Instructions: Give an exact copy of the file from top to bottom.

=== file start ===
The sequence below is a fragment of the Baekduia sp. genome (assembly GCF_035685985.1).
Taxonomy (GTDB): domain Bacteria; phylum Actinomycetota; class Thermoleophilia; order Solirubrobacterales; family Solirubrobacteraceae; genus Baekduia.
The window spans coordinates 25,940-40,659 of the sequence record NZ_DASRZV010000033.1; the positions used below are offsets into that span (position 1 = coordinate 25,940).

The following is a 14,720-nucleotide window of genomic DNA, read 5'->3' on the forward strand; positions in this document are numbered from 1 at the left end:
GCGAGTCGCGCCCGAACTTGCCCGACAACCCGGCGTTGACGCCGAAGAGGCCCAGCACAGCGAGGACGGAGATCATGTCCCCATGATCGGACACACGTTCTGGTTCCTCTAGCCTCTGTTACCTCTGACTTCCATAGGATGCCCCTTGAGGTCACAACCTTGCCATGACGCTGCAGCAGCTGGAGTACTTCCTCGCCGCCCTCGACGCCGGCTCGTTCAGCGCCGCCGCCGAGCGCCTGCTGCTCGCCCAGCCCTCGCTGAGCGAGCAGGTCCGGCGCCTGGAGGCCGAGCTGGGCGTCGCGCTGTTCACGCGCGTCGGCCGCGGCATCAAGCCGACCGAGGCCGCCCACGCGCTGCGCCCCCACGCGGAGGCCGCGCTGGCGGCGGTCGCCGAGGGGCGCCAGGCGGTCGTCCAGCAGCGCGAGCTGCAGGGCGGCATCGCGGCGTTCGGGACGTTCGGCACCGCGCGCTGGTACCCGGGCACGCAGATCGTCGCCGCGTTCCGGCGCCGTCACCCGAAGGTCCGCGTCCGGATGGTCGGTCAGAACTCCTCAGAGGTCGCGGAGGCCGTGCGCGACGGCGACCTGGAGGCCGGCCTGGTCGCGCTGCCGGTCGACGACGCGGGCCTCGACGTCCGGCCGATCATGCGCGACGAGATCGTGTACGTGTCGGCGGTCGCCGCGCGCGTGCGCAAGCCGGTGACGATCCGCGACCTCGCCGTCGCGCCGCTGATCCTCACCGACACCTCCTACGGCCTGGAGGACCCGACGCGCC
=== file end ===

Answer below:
The sequence below is a fragment of the Baekduia sp. genome (assembly GCF_035685985.1).
Taxonomy (GTDB): domain Bacteria; phylum Actinomycetota; class Thermoleophilia; order Solirubrobacterales; family Solirubrobacteraceae; genus Baekduia.
The window spans coordinates 25,940-40,659 of the sequence record NZ_DASRZV010000033.1; the positions used below are offsets into that span (position 1 = coordinate 25,940).

The following is a 14,720-nucleotide window of genomic DNA, read 5'->3' on the forward strand; positions in this document are numbered from 1 at the left end:
GCGAGTCGCGCCCGAACTTGCCCGACAACCCGGCGTTGACGCCGAAGAGGCCCAGCACAGCGAGGACGGAGATCATGTCCCCATGATCGGACACACGTTCTGGTTCCTCTAGCCTCTGTTACCTCTGACTTCCATAGGATGCCCCTTGAGGTCACAACCTTGCCATGACGCTGCAGCAGCTGGAGTACTTCCTCGCCGCCCTCGACGCCGGCTCGTTCAGCGCCGCCGCCGAGCGCCTGCTGCTCGCCCAGCCCTCGCTGAGCGAGCAGGTCCGGCGCCTGGAGGCCGAGCTGGGCGTCGCGCTGTTCACGCGCGTCGGCCGCGGCATCAAGCCGACCGAGGCCGCCCACGCGCTGCGCCCCCACGCGGAGGCCGCGCTGGCGGCGGTCGCCGAGGGGCGCCAGGCGGTCGTCCAGCAGCGCGAGCTGCAGGGCGGCATCGCGGCGTTCGGGACGTTCGGCACCGCGCGCTGGTACCCGGGCACGCAGATCGTCGCCGCGTTCCGGCGCCGTCACCCGAAGGTCCGCGTCCGGATGGTCGGTCAGAACTCCTCAGAGGTCGCGGAGGCCGTGCGCGACGGCGACCTGGAGGCCGGCCTGGTCGCGCTGCCGGTCGACGACGCGGGCCTCGACGTCCGGCCGATCATGCGCGACGAGATCGTGTACGTGTCGGCGGTCGCCGCGCGCGTGCGCAAGCCGGTGACGATCCGCGACCTCGCCGTCGCGCCGCTGATCCTCACCGACACCTCCTACGGCCTGGAGGACCCGACGCGCC